Over 75 Percent Of Americans And Britons Are Vitamin E Deficient–Why You Should Make Sure You’re Not One Of Them
With so many supplements out there, and so many substances for health-conscious individuals to be aware of–it seems like there are ten new studies in the news every day highlighting some deficiency or toxicity we are unwittingly getting in our regular diets–its hard to know which ones are really vital.
One that you should really be aware of however is vitamin E. This essential micronutrient is an antioxidant that supports the manufacture of red blood cells, and works in concert with vitamin K to support heart health.
However recent studies estimate that up to 6 billion people around the world are deficient in vitamin E, which can lead to an increased risk for immune dysfunction, cognitive deterioration, and cardiovascular disease. Especially when it comes to children, pregnant women and the elderly, this deficiency can have devastating consequences.
And the stories that studies that delve into these deficiencies are telling us is a depressingly common one: vitamin E deficiencies are largely due to the fact of people eating highly processed foods with often contain no micronutrients at all and very little in the way of antioxidants.
One important thing to note about vitamin E before you run out to the health store and buy a bottle of supplements is that it is a fat-soluble substance. This means that if you take a supplement without also consuming fat, you may be absorbing as little as 10 percent of the vitamin.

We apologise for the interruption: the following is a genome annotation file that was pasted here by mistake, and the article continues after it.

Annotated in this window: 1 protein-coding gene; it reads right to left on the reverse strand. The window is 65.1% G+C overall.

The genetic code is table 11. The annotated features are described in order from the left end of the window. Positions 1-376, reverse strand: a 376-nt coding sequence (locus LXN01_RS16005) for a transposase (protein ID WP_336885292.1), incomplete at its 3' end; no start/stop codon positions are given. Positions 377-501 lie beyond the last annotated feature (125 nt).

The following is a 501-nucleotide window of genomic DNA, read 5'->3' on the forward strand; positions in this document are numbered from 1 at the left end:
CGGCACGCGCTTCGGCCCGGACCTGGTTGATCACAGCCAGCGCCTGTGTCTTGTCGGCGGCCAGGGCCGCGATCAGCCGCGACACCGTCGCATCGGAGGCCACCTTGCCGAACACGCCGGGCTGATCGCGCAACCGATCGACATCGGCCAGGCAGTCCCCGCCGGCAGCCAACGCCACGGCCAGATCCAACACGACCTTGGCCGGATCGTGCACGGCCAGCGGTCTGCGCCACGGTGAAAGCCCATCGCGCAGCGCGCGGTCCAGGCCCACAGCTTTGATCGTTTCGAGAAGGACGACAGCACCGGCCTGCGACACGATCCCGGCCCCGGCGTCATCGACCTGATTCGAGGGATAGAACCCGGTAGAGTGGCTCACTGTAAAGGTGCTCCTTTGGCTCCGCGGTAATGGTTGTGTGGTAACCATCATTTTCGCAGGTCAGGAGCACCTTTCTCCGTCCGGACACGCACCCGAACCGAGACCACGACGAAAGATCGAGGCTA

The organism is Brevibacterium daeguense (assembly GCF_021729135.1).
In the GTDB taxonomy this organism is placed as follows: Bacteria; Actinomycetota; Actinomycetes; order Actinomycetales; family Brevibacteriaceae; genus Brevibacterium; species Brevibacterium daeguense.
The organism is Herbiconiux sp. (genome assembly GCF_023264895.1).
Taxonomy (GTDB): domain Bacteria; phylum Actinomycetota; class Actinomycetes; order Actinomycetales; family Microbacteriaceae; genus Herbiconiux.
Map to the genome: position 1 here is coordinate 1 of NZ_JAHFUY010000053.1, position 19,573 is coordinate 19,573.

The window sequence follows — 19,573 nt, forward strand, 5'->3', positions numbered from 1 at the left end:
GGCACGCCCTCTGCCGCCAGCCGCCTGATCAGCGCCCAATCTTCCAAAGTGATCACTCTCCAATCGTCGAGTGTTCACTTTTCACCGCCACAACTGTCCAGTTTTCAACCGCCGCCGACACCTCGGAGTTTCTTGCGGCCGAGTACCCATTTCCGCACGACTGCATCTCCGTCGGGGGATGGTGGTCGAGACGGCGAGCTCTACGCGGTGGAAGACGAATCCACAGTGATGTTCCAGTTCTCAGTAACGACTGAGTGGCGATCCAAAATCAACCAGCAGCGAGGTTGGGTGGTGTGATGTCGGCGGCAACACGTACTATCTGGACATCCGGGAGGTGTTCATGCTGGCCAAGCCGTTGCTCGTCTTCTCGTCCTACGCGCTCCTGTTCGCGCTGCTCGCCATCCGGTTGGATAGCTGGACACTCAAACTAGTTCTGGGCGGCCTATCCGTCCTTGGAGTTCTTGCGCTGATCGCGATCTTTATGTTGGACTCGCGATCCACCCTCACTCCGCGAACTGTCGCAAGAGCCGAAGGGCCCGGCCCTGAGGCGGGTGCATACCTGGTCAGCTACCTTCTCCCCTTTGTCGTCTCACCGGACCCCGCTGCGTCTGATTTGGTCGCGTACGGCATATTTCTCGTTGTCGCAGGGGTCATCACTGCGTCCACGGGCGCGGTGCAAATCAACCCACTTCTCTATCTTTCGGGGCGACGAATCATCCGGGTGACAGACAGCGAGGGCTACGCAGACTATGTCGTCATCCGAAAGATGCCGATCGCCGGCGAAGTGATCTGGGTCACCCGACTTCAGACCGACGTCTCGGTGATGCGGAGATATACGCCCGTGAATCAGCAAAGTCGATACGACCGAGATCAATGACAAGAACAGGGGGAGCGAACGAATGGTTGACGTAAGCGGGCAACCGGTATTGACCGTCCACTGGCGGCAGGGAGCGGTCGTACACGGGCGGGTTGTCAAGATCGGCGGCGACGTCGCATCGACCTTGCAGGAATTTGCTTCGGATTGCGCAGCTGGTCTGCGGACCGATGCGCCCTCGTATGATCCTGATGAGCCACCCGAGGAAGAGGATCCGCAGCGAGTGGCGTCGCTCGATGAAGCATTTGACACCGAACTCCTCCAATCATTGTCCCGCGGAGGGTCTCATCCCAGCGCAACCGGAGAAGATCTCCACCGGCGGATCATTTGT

Some common signs of a severe vitamin E deficiency include:
• Cardiac arrhythmia
• Muscle loss
• Muscle weakness and unsteady gait
• Vision problems including the visual field becoming constricted and abnormal eye movements
• Liver and kidney problems
Studies have also shown that long-term vitamin E deficiencies can lead to heart disease and cancer. And while there have been studies that purported to link taking vitamin E supplements to actually increasing your risk of cancer, these studies were found to be linked to synthetic vitamin E rather than natural sources. The synthetics are made using petrochemicals, and thus toxicity is not all that terribly surprising.
It is possible to buy vitamin E supplements that are not made with synthetics–the synthetic ones will have a “dl,” saying they contain “dl-alpha-tocopherol,” while natural ones will read only “d” as in “d-alpha-tocopherol.”
But a great way to start upping your vitamin E intake is through your diet. Some general categories of foods that contain high levels of vitamin E are leafy greens, high-fat foods like nuts, seeds, and fatty fish and seafood, including sardines and shrimp (but make sure you check the source on shrimp; most U.S. shrimp is imported from toxic sludge and antibiotic-laden pit operations in Southeast Asia.) Also look to foods like olives and avocados for healthy sources of vitamin E.